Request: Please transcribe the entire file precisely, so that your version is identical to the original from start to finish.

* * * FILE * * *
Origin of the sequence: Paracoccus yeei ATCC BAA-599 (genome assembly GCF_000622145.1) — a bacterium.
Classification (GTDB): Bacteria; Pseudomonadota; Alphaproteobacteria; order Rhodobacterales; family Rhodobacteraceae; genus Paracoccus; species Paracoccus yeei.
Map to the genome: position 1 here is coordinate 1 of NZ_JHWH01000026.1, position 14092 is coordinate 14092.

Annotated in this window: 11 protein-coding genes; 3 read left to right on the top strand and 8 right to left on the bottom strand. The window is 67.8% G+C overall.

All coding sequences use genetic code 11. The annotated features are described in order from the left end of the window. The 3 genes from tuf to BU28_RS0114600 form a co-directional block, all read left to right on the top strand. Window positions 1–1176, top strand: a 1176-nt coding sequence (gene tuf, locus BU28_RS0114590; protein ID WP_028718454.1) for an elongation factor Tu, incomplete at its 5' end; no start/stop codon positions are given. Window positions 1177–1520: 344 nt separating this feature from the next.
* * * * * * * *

Origin of the sequence: Paracoccus yeei ATCC BAA-599 (genome assembly GCF_000622145.1) — a bacterium.
Classification (GTDB): Bacteria; Pseudomonadota; Alphaproteobacteria; order Rhodobacterales; family Rhodobacteraceae; genus Paracoccus; species Paracoccus yeei.
Map to the genome: position 1 here is coordinate 1 of NZ_JHWH01000026.1, position 14092 is coordinate 14092.

Annotated in this window: 11 protein-coding genes; 3 read left to right on the top strand and 8 right to left on the bottom strand. The window is 67.8% G+C overall.

All coding sequences use genetic code 11. The annotated features are described in order from the left end of the window. The 3 genes from tuf to BU28_RS0114600 form a co-directional block, all read left to right on the top strand. Window positions 1–1176, top strand: a 1176-nt coding sequence (gene tuf, locus BU28_RS0114590; protein ID WP_028718454.1) for an elongation factor Tu, incomplete at its 5' end; no start/stop codon positions are given. Window positions 1177–1520: 344 nt separating this feature from the next.